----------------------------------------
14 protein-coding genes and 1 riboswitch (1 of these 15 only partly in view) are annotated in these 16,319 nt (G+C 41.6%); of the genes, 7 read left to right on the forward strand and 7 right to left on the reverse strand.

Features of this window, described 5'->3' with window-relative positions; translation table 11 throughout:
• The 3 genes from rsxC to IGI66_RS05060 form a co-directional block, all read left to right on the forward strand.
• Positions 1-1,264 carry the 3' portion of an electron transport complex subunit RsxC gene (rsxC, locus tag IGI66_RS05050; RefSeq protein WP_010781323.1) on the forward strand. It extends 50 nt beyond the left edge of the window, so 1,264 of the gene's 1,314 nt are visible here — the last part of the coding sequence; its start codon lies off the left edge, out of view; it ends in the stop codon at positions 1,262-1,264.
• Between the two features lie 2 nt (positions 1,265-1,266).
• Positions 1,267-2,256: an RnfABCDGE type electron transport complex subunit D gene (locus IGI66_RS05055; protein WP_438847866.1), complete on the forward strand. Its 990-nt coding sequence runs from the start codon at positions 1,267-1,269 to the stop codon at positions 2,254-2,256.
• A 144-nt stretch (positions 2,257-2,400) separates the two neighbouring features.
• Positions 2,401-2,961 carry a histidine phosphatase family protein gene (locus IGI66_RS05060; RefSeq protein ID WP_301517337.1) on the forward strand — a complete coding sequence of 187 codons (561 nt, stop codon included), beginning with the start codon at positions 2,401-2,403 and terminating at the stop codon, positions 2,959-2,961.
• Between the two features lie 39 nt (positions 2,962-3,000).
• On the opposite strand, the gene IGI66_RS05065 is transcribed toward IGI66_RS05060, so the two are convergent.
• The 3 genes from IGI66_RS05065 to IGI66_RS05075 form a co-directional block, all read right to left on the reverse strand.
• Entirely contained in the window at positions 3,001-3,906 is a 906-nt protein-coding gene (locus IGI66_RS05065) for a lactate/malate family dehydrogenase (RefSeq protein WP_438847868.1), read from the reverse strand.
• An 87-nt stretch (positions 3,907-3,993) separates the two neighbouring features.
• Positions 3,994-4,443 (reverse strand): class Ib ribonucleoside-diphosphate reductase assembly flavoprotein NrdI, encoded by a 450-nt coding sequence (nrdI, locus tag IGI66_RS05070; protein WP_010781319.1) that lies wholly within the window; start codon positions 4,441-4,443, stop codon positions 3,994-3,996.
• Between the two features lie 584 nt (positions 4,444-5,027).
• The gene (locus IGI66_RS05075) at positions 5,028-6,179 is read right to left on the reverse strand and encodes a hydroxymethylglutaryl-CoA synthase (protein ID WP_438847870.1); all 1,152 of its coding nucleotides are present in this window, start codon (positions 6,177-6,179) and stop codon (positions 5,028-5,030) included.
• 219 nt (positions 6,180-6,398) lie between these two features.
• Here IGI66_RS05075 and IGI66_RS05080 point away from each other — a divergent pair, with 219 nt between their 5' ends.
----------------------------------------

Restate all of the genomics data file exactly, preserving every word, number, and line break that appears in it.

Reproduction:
14 protein-coding genes and 1 riboswitch (1 of these 15 only partly in view) are annotated in these 16,319 nt (G+C 41.6%); of the genes, 7 read left to right on the forward strand and 7 right to left on the reverse strand.

Features of this window, described 5'->3' with window-relative positions; translation table 11 throughout:
• The 3 genes from rsxC to IGI66_RS05060 form a co-directional block, all read left to right on the forward strand.
• Positions 1-1,264 carry the 3' portion of an electron transport complex subunit RsxC gene (rsxC, locus tag IGI66_RS05050; RefSeq protein WP_010781323.1) on the forward strand. It extends 50 nt beyond the left edge of the window, so 1,264 of the gene's 1,314 nt are visible here — the last part of the coding sequence; its start codon lies off the left edge, out of view; it ends in the stop codon at positions 1,262-1,264.
• Between the two features lie 2 nt (positions 1,265-1,266).
• Positions 1,267-2,256: an RnfABCDGE type electron transport complex subunit D gene (locus IGI66_RS05055; protein WP_438847866.1), complete on the forward strand. Its 990-nt coding sequence runs from the start codon at positions 1,267-1,269 to the stop codon at positions 2,254-2,256.
• A 144-nt stretch (positions 2,257-2,400) separates the two neighbouring features.
• Positions 2,401-2,961 carry a histidine phosphatase family protein gene (locus IGI66_RS05060; RefSeq protein ID WP_301517337.1) on the forward strand — a complete coding sequence of 187 codons (561 nt, stop codon included), beginning with the start codon at positions 2,401-2,403 and terminating at the stop codon, positions 2,959-2,961.
• Between the two features lie 39 nt (positions 2,962-3,000).
• On the opposite strand, the gene IGI66_RS05065 is transcribed toward IGI66_RS05060, so the two are convergent.
• The 3 genes from IGI66_RS05065 to IGI66_RS05075 form a co-directional block, all read right to left on the reverse strand.
• Entirely contained in the window at positions 3,001-3,906 is a 906-nt protein-coding gene (locus IGI66_RS05065) for a lactate/malate family dehydrogenase (RefSeq protein WP_438847868.1), read from the reverse strand.
• An 87-nt stretch (positions 3,907-3,993) separates the two neighbouring features.
• Positions 3,994-4,443 (reverse strand): class Ib ribonucleoside-diphosphate reductase assembly flavoprotein NrdI, encoded by a 450-nt coding sequence (nrdI, locus tag IGI66_RS05070; protein WP_010781319.1) that lies wholly within the window; start codon positions 4,441-4,443, stop codon positions 3,994-3,996.
• Between the two features lie 584 nt (positions 4,444-5,027).
• The gene (locus IGI66_RS05075) at positions 5,028-6,179 is read right to left on the reverse strand and encodes a hydroxymethylglutaryl-CoA synthase (protein ID WP_438847870.1); all 1,152 of its coding nucleotides are present in this window, start codon (positions 6,177-6,179) and stop codon (positions 5,028-5,030) included.
• 219 nt (positions 6,180-6,398) lie between these two features.
• Here IGI66_RS05075 and IGI66_RS05080 point away from each other — a divergent pair, with 219 nt between their 5' ends.